Tag Archives: ships

Activists descend on port ahead of nuclear waste ship’s arrival

By Emily Laurence and staff

Posted December 05, 2015 11:12:23

Greenpeace nuke ship Photo: Greenpeace activists track the BBC Shanghai. (Supplied: Greenpeace/Dominic Lorrimer)
Related Story: Very first nuclear waste shipment returns to Australia nowadays
Map: Port Kembla 2505

A major safety operation is underway at Port Kembla, on the New South Wales south coast, exactly where a shipment of nuclear waste is due to arrive.

On board the BBC Shanghai is 25 tonnes of nuclear waste, processed in France, for lengthy-term storage in Australia.

Greenpeace activists have taken to the water and shore in protest of the ship’s arrival.

Much more than 50 water police were involved in on-water operations on jet skis, tactical response boats and command vessel Nemesis.

About 500 police will be involved in the land-primarily based operation as the waste is transported to the Australian Nuclear Science and Technology Organisation (ANSTO) facility at Lucas Heights, in Sydney’s south.

The Federal Government is in the process of obtaining a permanent internet site for the dump and the waste will be kept at ANSTO in the interim.

Six regions have been named on its shortlist, including three in South Australia.

South Australia is currently holding a royal commission to investigate whether or not the state ought to turn out to be more involved in the nuclear industry.

Public consultation about the website of a permanent waste facility is underway and the Federal Government will narrow down the list to just three web sites early next year.

Australians do not want waste, activists say

Greenpeace said the Australian public do not help the return of the nuclear waste.

It has commissioned a poll, displaying nearly 3 quarters of Australians oppose plans to store nuclear waste for other countries.

The ReachTEL poll conducted in November surveyed three,144 individuals.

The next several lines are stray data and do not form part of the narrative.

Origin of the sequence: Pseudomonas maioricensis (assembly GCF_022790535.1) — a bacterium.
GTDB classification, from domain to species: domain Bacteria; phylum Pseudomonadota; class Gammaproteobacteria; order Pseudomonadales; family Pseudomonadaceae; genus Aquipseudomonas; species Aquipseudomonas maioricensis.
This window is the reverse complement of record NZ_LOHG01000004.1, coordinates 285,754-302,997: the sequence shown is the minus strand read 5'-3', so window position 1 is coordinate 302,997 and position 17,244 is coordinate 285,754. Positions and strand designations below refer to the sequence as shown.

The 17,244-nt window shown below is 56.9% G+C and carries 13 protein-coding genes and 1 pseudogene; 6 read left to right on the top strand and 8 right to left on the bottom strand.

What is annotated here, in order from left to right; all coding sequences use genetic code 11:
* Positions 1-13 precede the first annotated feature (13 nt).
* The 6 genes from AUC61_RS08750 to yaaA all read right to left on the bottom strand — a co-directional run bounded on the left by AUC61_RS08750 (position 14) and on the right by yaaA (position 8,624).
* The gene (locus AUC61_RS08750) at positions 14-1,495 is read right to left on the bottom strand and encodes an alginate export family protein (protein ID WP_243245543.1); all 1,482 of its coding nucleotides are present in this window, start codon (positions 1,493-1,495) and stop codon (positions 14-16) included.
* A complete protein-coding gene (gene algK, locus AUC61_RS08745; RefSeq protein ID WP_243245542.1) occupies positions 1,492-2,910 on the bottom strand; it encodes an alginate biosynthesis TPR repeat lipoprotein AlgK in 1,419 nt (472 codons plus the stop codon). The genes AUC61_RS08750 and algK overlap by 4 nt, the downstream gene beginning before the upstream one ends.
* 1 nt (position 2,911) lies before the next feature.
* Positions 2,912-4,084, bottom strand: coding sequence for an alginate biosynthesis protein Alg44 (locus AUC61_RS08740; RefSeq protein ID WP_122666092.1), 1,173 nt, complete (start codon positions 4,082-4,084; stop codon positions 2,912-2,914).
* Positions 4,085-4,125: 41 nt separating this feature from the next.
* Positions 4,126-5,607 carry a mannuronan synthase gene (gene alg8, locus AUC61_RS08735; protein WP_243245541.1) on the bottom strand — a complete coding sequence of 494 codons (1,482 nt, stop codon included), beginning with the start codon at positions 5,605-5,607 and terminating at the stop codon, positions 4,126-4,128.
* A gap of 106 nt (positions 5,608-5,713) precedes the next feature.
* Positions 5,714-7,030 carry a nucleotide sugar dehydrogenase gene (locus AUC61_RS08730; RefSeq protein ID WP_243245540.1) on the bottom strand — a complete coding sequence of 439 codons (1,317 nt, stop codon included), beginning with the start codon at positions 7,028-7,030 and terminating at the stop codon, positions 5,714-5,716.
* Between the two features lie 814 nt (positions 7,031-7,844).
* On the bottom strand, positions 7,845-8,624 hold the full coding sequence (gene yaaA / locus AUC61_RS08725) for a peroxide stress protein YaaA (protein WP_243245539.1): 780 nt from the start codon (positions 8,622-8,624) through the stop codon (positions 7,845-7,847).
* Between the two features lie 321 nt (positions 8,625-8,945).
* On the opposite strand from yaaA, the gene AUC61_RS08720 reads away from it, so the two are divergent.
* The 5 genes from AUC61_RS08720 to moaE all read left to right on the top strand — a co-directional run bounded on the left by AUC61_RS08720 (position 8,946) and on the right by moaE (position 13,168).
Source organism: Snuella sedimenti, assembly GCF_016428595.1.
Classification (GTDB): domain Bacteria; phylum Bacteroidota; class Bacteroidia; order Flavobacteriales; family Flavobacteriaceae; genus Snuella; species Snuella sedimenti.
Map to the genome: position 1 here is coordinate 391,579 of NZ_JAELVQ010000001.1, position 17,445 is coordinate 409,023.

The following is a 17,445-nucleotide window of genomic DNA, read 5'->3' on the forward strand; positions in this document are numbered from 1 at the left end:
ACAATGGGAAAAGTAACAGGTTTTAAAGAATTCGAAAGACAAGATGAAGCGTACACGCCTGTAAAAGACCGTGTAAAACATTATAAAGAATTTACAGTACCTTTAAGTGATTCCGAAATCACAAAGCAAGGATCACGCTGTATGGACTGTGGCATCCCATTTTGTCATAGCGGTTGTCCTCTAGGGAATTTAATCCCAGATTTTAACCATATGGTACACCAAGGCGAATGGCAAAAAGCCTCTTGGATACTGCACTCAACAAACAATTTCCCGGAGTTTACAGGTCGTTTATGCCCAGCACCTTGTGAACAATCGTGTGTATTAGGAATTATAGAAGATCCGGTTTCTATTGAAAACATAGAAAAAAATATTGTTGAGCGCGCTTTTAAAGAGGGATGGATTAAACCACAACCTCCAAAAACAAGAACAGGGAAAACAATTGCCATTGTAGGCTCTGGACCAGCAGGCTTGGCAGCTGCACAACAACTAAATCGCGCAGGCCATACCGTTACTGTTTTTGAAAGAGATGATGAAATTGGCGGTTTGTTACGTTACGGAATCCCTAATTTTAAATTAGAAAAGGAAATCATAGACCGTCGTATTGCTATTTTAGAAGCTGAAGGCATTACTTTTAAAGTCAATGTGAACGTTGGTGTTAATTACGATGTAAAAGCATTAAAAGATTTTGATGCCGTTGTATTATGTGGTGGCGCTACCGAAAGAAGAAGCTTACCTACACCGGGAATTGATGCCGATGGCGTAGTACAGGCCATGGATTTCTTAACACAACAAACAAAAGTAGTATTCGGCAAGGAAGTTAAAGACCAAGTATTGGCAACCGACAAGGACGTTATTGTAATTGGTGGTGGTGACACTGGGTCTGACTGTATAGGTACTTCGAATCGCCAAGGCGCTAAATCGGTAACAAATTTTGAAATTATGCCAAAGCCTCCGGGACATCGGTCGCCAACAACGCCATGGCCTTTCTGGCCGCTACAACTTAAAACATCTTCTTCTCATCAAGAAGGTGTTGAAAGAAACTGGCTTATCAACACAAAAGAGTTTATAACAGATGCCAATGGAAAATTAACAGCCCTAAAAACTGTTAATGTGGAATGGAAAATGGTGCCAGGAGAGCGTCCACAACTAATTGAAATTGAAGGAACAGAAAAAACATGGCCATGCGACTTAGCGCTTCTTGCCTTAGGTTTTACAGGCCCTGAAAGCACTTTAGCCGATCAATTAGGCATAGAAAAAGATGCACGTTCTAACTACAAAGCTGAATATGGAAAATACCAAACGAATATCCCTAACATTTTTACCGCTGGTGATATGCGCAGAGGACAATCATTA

It identified 72.1 per cent of respondents opposed the concept of relocating waste to Australia, 9.six per cent had been undecided and 18.3 per cent supported it.

The poll had a margin of error of 1.9 per cent.

BBC Shanghai Photo: BBC Shanghai is shipping 25 tonnes of reprocessed nuclear waste from France to Port Kembla. (Supplied: Greenpeace/Dominic Lorrimer)

Bringing reprocessed waste back to Australia

In the past two decades Australia has sent eight shiploads of waste overseas.

In the 1990s, the Federal Government created a deal with France to take some of our nuclear waste.

Australia does not have the capacity to reprocess it to make it protected for extended-term storage.

France has now completed that and what is left is on a ship coming residence.

Eight shipments have been sent to France, the United Kingdom and the United States in the 1990s and early 2000s.

The waste sent to the UK will return in the second half of this decade and the waste sent to the US will stay there.

Topics: nuclear-issues, nuclear-energy, environmental-impact, port-kembla-2505, nsw, australia

Agen Sabung Ayam

Pirates attack foreign ships off Somalia

An armed Somali pirate along the coastline (January 2010)Image copyright AFP
Image caption Piracy in Somalia has declined considering that foreign navies started patrols

Pirates have attacked two foreign fishing trawlers off Somalia’s coast, seizing the crew of 1 of them, maritime experts and residents say.

A Thai trawler managed to escape, following a failed attempt on Monday to hijack it in waters off central Somalia, residents told the BBC.

Pirates had seized an Iranian-flagged vessel’s 15 crew following an attack in northern Somalia, officials mentioned.

Ships and their crew are mostly held for ransom in Somalia.

  • Africa Reside: BBC news updates
  • Somalia warns of return to piracy

Piracy in the region was at its worst in 2011, when more than 700 folks had been taken hostage.

There has been a sharp decline given that then, with about 56 foreigners currently becoming held by pirates in Somalia, according to the AFP news agency.

The fall in piracy came right after foreign navies – such as these from the US and China – started patrolling the East African coast and private firms put armed guards on their ships.

The Iranian vessel was captured on Sunday, and appeared to be heading for the Somali coast with three pirates on board, stated John Steed from Oceans Beyond Piracy, which monitors piracy, AFP reports.

“The level of illegal fishing is prompting these sort of attacks, and the prospective for bringing piracy back,” Mr Steed warned.

Somalis have typically complained that foreign trawlers threaten the livelihoods of fishing communities along the coast, and this is the main cause of piracy.

Bandar Sabung Ayam